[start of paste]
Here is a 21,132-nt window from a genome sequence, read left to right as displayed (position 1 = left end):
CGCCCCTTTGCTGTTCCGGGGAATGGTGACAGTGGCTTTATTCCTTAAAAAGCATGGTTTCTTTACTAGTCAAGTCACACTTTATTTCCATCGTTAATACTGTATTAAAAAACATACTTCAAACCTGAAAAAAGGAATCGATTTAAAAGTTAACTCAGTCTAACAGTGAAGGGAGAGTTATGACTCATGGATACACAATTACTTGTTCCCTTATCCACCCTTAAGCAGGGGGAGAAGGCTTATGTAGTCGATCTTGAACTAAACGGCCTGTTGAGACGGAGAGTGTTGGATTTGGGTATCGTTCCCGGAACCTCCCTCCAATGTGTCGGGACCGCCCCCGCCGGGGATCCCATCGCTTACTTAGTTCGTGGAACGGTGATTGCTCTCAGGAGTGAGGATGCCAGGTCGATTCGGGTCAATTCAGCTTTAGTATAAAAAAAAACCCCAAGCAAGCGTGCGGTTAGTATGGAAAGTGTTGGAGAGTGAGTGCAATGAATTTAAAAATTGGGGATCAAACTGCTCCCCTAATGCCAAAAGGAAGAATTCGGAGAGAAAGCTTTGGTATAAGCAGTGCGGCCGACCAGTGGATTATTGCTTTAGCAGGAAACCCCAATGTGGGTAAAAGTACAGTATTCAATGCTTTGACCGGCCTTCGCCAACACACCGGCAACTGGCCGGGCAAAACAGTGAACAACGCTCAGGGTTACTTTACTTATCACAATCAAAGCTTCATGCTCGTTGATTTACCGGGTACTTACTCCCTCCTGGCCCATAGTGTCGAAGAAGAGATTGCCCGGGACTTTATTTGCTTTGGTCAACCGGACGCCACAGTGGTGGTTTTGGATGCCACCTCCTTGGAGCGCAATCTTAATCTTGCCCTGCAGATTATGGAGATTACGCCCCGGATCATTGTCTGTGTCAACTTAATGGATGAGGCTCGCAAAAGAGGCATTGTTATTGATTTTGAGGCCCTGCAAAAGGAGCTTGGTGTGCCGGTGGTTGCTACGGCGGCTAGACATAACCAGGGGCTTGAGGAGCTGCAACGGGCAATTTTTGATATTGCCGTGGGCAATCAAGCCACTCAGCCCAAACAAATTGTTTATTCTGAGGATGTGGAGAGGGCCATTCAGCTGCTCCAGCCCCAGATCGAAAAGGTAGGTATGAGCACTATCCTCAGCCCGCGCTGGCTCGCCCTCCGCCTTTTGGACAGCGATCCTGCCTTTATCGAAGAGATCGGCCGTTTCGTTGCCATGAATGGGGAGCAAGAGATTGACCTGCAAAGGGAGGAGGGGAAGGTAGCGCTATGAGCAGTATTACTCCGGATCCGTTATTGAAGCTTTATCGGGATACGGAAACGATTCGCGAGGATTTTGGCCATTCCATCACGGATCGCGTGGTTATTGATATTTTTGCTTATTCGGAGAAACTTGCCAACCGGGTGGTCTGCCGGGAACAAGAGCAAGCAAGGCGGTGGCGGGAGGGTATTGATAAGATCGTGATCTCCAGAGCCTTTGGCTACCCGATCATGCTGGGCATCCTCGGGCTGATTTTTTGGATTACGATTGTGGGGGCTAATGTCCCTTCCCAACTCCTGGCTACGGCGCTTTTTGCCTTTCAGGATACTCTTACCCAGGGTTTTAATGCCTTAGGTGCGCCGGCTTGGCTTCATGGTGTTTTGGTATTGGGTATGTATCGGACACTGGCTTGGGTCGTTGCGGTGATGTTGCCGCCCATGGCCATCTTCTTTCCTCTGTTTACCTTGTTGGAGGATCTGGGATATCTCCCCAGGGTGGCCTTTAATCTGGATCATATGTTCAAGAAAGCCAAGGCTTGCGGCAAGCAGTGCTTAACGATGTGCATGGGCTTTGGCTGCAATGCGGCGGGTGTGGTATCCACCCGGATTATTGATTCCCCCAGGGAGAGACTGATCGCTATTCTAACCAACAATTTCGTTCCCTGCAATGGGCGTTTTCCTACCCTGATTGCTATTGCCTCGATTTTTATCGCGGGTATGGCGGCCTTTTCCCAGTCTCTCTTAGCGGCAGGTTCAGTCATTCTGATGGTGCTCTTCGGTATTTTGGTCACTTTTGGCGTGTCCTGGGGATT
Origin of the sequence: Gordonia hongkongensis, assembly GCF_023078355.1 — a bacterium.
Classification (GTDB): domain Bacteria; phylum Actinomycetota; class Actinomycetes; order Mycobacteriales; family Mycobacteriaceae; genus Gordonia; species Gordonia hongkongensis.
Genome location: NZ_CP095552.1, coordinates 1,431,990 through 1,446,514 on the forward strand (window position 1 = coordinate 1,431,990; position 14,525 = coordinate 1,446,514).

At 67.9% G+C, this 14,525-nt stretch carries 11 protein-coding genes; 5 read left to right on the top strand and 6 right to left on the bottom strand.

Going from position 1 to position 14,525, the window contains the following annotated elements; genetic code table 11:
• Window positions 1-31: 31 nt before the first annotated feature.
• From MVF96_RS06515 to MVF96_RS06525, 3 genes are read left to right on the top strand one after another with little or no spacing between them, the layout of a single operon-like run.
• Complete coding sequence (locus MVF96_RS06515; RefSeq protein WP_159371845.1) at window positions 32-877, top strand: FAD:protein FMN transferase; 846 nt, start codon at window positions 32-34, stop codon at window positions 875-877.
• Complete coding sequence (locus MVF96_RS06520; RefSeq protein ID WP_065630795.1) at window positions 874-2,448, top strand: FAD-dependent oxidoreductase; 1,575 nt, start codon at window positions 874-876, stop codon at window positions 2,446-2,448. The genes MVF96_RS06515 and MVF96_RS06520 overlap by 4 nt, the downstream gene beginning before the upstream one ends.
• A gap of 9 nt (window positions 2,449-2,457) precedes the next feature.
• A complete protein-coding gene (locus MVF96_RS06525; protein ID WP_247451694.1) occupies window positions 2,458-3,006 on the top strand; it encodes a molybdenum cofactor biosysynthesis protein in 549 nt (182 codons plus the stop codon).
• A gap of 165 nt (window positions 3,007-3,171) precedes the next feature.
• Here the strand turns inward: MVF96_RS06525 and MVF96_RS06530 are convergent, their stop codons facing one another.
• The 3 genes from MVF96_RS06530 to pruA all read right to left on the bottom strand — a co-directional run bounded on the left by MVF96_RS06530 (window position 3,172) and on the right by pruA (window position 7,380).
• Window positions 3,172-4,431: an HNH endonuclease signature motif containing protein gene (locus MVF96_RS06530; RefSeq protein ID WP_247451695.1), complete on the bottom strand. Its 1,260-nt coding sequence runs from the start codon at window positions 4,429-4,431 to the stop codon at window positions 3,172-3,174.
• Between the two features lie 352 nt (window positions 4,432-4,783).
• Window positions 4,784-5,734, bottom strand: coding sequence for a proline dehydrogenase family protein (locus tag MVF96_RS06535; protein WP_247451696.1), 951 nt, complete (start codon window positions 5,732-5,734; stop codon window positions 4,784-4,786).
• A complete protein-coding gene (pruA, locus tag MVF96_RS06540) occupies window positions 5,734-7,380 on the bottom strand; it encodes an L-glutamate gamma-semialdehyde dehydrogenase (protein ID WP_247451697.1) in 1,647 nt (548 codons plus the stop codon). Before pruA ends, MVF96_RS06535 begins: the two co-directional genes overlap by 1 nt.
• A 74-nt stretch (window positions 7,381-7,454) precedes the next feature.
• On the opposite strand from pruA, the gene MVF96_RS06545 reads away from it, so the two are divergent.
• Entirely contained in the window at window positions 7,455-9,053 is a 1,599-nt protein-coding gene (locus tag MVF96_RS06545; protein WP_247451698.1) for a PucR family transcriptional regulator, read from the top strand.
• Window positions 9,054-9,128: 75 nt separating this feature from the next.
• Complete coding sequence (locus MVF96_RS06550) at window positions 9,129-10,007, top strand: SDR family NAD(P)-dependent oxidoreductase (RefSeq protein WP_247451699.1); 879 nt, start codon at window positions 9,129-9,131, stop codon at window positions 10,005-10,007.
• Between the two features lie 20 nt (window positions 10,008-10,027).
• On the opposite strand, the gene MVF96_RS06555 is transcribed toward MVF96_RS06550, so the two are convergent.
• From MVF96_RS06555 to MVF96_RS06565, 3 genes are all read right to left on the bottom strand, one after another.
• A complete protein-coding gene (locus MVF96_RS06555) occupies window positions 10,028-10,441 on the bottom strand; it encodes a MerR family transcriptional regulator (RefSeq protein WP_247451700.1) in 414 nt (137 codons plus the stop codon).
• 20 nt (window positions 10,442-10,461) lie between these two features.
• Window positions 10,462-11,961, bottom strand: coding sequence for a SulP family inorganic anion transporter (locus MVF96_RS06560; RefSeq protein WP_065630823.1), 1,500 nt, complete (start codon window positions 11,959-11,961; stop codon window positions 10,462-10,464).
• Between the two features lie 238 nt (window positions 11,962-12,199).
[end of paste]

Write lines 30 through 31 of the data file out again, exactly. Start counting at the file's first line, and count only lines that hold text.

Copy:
• 20 nt (window positions 10,442-10,461) lie between these two features.
• Window positions 10,462-11,961, bottom strand: coding sequence for a SulP family inorganic anion transporter (locus MVF96_RS06560; RefSeq protein WP_065630823.1), 1,500 nt, complete (start codon window positions 11,959-11,961; stop codon window positions 10,462-10,464).